With the COVID-19 pandemic now among us, much has been circulating about ways to stay healthy. From sharing 20-second songs to sing while washing your hands, to defining and understanding social distancing, society is rightfully making broad changes in the name of staying healthy and slowing the spread of coronavirus.
Publishers of research that could be leveraged toward developing a vaccine for the virus are also making changes.1 Some are ungating articles related to the disease. Some are speeding up the peer review process for quicker dissemination. Some are issuing calls for papers on this topic for future journal issues that, presumably, will be published openly to help the cause. And preprint servers, now receiving and publishing an unprecedented number of COVID-19-related publications, are stepping in as a natural venue for scientists to share early findings.2
The rush on the part of scientists and scholars to access this information from otherwise profit-oriented publishers raises broader issues and questions about our scholarly publishing ecosystem. It makes it clear that there is also a malady plaguing how we produce, curate, share, and preserve knowledge for the betterment, and health, of society. We are left wondering: why should we rely on publishing ‘benefactors’ for vital knowledge? That Elsevier and Wiley, for instance, have released COVID-19 research should not be cause for applause, but rather a gesture that elicits further scrutiny. Why must our research response to a public health crisis — or really to any solutions for the public good — be mediated by private companies that are able to monopolize scholarly communications and thereby warp the communicated results?3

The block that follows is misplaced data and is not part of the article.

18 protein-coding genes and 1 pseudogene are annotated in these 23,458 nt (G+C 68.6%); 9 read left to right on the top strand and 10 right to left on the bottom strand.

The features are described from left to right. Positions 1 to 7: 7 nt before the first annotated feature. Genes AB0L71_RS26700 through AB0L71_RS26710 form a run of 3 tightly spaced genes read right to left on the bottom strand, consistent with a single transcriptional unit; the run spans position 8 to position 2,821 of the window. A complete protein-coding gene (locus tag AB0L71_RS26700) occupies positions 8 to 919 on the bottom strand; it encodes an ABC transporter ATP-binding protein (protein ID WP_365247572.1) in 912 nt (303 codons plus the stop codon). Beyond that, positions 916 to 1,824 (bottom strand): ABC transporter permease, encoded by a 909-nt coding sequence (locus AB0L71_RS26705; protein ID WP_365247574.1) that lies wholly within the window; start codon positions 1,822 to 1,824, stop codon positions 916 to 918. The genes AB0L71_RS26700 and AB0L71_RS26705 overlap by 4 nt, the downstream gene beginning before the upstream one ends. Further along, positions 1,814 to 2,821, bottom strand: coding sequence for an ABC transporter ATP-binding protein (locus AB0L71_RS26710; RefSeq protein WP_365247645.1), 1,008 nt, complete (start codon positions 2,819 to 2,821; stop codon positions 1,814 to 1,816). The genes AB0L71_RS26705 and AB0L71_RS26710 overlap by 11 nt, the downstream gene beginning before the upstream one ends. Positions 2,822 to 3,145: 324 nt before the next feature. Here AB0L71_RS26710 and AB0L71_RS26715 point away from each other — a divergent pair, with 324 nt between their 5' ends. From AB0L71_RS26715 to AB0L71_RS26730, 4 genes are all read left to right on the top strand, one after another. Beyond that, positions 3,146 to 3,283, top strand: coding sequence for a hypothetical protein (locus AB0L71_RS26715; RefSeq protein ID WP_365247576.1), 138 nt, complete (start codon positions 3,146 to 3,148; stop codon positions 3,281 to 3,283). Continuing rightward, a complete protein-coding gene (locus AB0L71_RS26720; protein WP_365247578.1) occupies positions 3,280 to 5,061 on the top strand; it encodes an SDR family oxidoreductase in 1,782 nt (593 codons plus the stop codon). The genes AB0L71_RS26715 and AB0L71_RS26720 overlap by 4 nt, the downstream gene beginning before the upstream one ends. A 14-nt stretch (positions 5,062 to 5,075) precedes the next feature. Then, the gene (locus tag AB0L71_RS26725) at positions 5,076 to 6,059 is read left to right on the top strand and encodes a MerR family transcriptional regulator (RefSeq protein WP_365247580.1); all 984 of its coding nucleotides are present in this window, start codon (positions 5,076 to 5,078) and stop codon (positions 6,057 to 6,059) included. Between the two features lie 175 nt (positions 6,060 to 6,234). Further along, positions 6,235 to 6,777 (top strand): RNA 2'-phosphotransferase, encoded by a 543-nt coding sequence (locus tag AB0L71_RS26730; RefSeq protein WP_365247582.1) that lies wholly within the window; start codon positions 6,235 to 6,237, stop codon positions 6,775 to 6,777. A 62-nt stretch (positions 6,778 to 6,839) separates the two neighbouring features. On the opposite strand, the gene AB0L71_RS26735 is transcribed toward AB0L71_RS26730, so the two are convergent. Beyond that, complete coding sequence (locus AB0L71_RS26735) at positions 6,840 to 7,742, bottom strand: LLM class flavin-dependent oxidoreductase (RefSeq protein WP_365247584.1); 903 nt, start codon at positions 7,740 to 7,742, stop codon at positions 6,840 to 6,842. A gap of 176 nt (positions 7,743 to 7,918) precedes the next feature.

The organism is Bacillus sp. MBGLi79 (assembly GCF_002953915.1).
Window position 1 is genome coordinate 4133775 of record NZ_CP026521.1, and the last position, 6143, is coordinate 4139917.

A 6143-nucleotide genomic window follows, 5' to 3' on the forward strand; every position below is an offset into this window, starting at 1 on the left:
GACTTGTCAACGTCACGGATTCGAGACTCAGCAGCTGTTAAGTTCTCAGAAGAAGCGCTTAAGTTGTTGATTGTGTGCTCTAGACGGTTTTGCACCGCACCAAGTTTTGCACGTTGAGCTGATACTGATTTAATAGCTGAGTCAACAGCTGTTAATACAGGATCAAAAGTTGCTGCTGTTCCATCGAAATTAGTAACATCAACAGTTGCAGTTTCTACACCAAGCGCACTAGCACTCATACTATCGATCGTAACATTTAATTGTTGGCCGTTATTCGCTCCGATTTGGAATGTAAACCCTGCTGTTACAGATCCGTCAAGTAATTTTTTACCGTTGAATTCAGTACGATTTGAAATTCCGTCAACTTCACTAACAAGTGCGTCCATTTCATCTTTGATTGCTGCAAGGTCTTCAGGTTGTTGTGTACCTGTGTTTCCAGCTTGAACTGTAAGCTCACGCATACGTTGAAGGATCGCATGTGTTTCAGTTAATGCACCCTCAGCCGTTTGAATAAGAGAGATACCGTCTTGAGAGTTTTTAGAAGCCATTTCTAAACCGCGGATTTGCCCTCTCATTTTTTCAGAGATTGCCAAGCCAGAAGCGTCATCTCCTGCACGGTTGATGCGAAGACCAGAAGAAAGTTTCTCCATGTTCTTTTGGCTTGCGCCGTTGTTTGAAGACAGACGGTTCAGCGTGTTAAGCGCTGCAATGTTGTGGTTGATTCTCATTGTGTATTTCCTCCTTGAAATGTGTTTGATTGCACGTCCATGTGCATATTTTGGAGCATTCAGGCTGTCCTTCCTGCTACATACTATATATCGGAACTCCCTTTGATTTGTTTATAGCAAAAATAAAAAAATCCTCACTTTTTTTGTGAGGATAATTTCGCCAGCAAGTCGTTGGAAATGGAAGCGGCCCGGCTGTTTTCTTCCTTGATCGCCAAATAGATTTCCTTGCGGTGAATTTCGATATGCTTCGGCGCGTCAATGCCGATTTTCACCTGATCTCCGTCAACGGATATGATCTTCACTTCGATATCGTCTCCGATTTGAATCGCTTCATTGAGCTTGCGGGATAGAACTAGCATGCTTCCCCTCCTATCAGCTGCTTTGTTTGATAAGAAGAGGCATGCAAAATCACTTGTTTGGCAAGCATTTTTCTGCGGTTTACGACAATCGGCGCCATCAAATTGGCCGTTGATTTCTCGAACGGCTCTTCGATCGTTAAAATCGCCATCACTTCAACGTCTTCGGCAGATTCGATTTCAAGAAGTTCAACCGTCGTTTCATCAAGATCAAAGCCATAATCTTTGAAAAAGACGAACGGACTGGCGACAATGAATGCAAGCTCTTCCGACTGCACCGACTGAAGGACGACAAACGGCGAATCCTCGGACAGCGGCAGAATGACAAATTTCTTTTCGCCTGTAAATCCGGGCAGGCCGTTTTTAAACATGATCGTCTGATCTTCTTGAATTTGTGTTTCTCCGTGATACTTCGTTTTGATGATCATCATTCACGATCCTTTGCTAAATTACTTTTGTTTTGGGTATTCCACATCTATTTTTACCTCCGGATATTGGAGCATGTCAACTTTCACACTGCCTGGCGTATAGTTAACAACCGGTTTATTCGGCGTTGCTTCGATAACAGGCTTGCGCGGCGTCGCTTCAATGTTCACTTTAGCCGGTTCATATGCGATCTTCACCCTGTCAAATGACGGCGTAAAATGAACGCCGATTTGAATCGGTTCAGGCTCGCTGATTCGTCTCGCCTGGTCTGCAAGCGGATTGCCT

The battle over the control of knowledge is the defining struggle of our time, with a direct impact on progress in every area, from climate change and health to the types of governance that can function. This health crisis underlines the relevance of public infrastructure for open research. As compounding issues with distributing testing kits, transparently sharing data, and communicating research have shown over the past few months, we must reassess how our communication systems are structured to serve good science and a healthy society.